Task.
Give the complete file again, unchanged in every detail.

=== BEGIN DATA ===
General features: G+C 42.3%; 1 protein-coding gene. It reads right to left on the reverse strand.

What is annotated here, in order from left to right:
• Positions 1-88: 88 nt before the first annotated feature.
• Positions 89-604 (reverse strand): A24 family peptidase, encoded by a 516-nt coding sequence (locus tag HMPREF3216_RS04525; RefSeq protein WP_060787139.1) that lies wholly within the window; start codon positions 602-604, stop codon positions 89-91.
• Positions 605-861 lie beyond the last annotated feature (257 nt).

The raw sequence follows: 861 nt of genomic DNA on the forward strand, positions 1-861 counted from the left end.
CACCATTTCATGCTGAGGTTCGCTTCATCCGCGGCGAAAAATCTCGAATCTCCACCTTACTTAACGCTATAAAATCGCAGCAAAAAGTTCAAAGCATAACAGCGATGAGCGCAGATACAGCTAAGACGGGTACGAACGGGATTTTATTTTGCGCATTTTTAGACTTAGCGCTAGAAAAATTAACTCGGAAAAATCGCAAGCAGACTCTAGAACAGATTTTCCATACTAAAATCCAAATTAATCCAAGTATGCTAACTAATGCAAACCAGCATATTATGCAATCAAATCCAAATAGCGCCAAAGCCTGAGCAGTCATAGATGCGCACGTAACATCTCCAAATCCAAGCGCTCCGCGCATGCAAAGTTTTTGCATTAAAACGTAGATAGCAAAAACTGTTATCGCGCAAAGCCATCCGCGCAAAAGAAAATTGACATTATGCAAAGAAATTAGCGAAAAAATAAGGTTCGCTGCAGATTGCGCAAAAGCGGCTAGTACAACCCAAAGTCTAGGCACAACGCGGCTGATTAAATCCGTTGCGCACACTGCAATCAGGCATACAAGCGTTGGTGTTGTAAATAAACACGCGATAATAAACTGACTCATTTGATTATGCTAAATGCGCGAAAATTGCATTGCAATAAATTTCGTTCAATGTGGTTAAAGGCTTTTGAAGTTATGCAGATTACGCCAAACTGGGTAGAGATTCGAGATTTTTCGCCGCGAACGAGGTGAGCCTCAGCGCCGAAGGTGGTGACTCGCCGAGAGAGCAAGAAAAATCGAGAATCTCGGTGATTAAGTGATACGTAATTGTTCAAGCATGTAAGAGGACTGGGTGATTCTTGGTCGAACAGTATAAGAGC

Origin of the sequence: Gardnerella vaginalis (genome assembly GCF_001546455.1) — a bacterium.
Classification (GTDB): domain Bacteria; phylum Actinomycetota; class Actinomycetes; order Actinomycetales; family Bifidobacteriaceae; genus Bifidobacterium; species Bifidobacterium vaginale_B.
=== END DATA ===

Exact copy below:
General features: G+C 42.3%; 1 protein-coding gene. It reads right to left on the reverse strand.

What is annotated here, in order from left to right:
• Positions 1-88: 88 nt before the first annotated feature.
• Positions 89-604 (reverse strand): A24 family peptidase, encoded by a 516-nt coding sequence (locus tag HMPREF3216_RS04525; RefSeq protein WP_060787139.1) that lies wholly within the window; start codon positions 602-604, stop codon positions 89-91.
• Positions 605-861 lie beyond the last annotated feature (257 nt).

The raw sequence follows: 861 nt of genomic DNA on the forward strand, positions 1-861 counted from the left end.
CACCATTTCATGCTGAGGTTCGCTTCATCCGCGGCGAAAAATCTCGAATCTCCACCTTACTTAACGCTATAAAATCGCAGCAAAAAGTTCAAAGCATAACAGCGATGAGCGCAGATACAGCTAAGACGGGTACGAACGGGATTTTATTTTGCGCATTTTTAGACTTAGCGCTAGAAAAATTAACTCGGAAAAATCGCAAGCAGACTCTAGAACAGATTTTCCATACTAAAATCCAAATTAATCCAAGTATGCTAACTAATGCAAACCAGCATATTATGCAATCAAATCCAAATAGCGCCAAAGCCTGAGCAGTCATAGATGCGCACGTAACATCTCCAAATCCAAGCGCTCCGCGCATGCAAAGTTTTTGCATTAAAACGTAGATAGCAAAAACTGTTATCGCGCAAAGCCATCCGCGCAAAAGAAAATTGACATTATGCAAAGAAATTAGCGAAAAAATAAGGTTCGCTGCAGATTGCGCAAAAGCGGCTAGTACAACCCAAAGTCTAGGCACAACGCGGCTGATTAAATCCGTTGCGCACACTGCAATCAGGCATACAAGCGTTGGTGTTGTAAATAAACACGCGATAATAAACTGACTCATTTGATTATGCTAAATGCGCGAAAATTGCATTGCAATAAATTTCGTTCAATGTGGTTAAAGGCTTTTGAAGTTATGCAGATTACGCCAAACTGGGTAGAGATTCGAGATTTTTCGCCGCGAACGAGGTGAGCCTCAGCGCCGAAGGTGGTGACTCGCCGAGAGAGCAAGAAAAATCGAGAATCTCGGTGATTAAGTGATACGTAATTGTTCAAGCATGTAAGAGGACTGGGTGATTCTTGGTCGAACAGTATAAGAGC

Origin of the sequence: Gardnerella vaginalis (genome assembly GCF_001546455.1) — a bacterium.
Classification (GTDB): domain Bacteria; phylum Actinomycetota; class Actinomycetes; order Actinomycetales; family Bifidobacteriaceae; genus Bifidobacterium; species Bifidobacterium vaginale_B.